Bash Shell Completing File, User and Host Names Automatically

by on November 14, 2007 · 6 comments· LAST UPDATED November 14, 2007

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Bash can auto complete your filenames and command name. It can also auto complete lots of other stuff such as:
=> Usernames

=> Hostname

=> Variable names

=> Fine tuning files and names with ESC keys

Match variable

If the text begins with $, bash will look for a variable. For example, open terminal and type echo $T and press TAB key, shell will complete that to echo $TERM:
echo $T {hit-tab-key}

Match Username

If the test begins with ~ (tilde), bash will look for a user name. For example, open terminal and type cat ~g and press TAB key, shell will complete that to cat ~guess/file.txt:
cat ~g {hit-tab-key}

Match hostname

If the test begins with @, bash will look for a host name. For example, open terminal and type scp file.txt tom@o and press TAB key, shell will complete that to scp file.txt tom@oldbox:
scp file.txt tom@o {hit-tab-key}
Please note that you need proper host resoultion configured to work with this hack via NIS or hosts file. Also after shell completes the command name / username or filename hit the [ENTER] key.

Fine tunning Shell Completing stuff with ESC key

Bash allows you to fine tune file completion using ESC key combinations. People get amazed when I use ESC combination in front of them. For example, to inserts all possible completions into your command use ESC+*. Let us see how to backup all /etc/*.conf files, type the command:
tar -zcvf /dev/rt0 /etc/*.conf {hit ESC followed by *}
As soon as you hit Esc+*, shell replaces the /etc/*.conf part with names of all matching wild card patterns
tar -zcvf /dev/rt0 /etc/aatv.conf /etc/adduser.conf /etc/apg.conf /etc/brltty.conf /etc/ca-certificates.conf /etc/cvs-cron.conf /etc/cvs-pserver.conf /etc/debconf.conf ....

To displays all possible completions of command or filenames or username type ESC+?, to display all username start with the word le, type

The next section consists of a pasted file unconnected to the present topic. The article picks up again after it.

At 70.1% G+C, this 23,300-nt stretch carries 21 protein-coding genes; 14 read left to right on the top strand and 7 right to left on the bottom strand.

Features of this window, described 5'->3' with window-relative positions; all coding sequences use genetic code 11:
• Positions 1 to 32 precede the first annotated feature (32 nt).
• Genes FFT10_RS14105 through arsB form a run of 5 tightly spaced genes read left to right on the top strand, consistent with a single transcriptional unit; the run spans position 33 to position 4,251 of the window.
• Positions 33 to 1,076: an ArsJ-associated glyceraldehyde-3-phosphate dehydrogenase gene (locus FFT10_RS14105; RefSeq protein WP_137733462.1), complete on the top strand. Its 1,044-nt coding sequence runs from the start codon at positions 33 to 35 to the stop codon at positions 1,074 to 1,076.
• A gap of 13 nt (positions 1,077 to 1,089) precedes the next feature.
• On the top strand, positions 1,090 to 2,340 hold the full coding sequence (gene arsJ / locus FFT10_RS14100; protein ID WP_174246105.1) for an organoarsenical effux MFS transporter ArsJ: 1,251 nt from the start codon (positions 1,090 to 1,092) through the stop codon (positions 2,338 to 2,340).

cat ~le {hit ESC followed by ?}

complete command

There is also in built command called complete. It is used to specify how arguments are to be completed for a command. For example, when you type passwd (or any other user admin command such as su / usermod etc) and hit tab key, bash will show you a list of all available users i.e. all user admin related commands will see only user names:
complete -u su usermod userdel passwd chage write chfn groups slay w
Now type passwd and hit tab key to see all username:
passwd {hit tab key}
Output:

avahi          bin            dhcp           gdm            haldaemon      klog           mail           news           root           sys            uucp
avahi-autoipd  cupsys         dnsmasq        gnats          hplip          list           man            nobody         sshd           syslog         vivek
backup         daemon         games          guest          irc            lp             messagebus     proxy          sync           telnetd        www-data
vivek@vivek-desktop:/tmp$ passwd 

Cool, huh? There is a nice file included with almost all distro to complete lots of stuff using complete command. Just add following line to your bash startup file:
source /etc/bash_completion

Further reading:

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{ 6 comments… read them below or add one }

1 Scott Carlson November 14, 2007 at 7:05 pm

The example:
tar -zcvf /dev/rt0 /etc/*.conf {hit ESC followed by *}

Didn’t work on Ubuntu but did on FC4. Any ideas why?

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2 Scott Carlson November 14, 2007 at 7:22 pm

Got it. You must have “set -o vi” by default. Ubuntu is “set -o emacs” by default.

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3 nixCraft November 15, 2007 at 12:40 am

Scott,

It should work on Ubuntu and yes SHELLOPTS is set to emacs for me. I’m using bash 3.x

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4 yj November 15, 2007 at 4:30 am

cat ~le {hit ESC followed by ?}

hit tab key twice work same.

Reply

5 yoooo November 15, 2007 at 8:35 am

so where do we put: source /etc/bash_completion ?

Reply

6 nixCraft November 15, 2007 at 12:32 pm

@yoooo,

/home/you/.bashrc or /home/you/.bash_profile

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